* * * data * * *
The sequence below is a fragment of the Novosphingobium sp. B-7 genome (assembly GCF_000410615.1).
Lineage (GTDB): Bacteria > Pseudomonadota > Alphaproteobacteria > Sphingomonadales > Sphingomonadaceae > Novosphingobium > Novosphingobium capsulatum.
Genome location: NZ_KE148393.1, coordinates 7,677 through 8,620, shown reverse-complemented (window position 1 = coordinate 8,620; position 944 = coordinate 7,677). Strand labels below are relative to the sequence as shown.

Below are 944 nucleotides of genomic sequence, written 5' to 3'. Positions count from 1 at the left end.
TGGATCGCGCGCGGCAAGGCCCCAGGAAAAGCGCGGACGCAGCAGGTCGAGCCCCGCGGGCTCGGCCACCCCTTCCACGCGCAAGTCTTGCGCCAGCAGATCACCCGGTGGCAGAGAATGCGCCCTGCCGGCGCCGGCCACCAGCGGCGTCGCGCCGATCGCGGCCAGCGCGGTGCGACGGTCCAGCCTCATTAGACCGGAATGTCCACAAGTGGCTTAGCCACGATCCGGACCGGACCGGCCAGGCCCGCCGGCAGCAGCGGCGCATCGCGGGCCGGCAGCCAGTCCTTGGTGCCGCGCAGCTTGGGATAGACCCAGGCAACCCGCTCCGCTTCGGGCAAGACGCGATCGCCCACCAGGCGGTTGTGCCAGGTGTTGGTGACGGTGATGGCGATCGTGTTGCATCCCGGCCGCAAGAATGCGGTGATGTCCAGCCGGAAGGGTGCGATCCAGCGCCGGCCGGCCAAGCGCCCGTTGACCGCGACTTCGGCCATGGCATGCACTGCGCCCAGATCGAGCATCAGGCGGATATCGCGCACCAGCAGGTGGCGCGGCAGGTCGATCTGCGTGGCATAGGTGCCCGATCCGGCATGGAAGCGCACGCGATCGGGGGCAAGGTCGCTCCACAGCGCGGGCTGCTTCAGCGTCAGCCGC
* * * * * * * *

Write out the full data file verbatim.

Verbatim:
The sequence below is a fragment of the Novosphingobium sp. B-7 genome (assembly GCF_000410615.1).
Lineage (GTDB): Bacteria > Pseudomonadota > Alphaproteobacteria > Sphingomonadales > Sphingomonadaceae > Novosphingobium > Novosphingobium capsulatum.
Genome location: NZ_KE148393.1, coordinates 7,677 through 8,620, shown reverse-complemented (window position 1 = coordinate 8,620; position 944 = coordinate 7,677). Strand labels below are relative to the sequence as shown.

Below are 944 nucleotides of genomic sequence, written 5' to 3'. Positions count from 1 at the left end.
TGGATCGCGCGCGGCAAGGCCCCAGGAAAAGCGCGGACGCAGCAGGTCGAGCCCCGCGGGCTCGGCCACCCCTTCCACGCGCAAGTCTTGCGCCAGCAGATCACCCGGTGGCAGAGAATGCGCCCTGCCGGCGCCGGCCACCAGCGGCGTCGCGCCGATCGCGGCCAGCGCGGTGCGACGGTCCAGCCTCATTAGACCGGAATGTCCACAAGTGGCTTAGCCACGATCCGGACCGGACCGGCCAGGCCCGCCGGCAGCAGCGGCGCATCGCGGGCCGGCAGCCAGTCCTTGGTGCCGCGCAGCTTGGGATAGACCCAGGCAACCCGCTCCGCTTCGGGCAAGACGCGATCGCCCACCAGGCGGTTGTGCCAGGTGTTGGTGACGGTGATGGCGATCGTGTTGCATCCCGGCCGCAAGAATGCGGTGATGTCCAGCCGGAAGGGTGCGATCCAGCGCCGGCCGGCCAAGCGCCCGTTGACCGCGACTTCGGCCATGGCATGCACTGCGCCCAGATCGAGCATCAGGCGGATATCGCGCACCAGCAGGTGGCGCGGCAGGTCGATCTGCGTGGCATAGGTGCCCGATCCGGCATGGAAGCGCACGCGATCGGGGGCAAGGTCGCTCCACAGCGCGGGCTGCTTCAGCGTCAGCCGC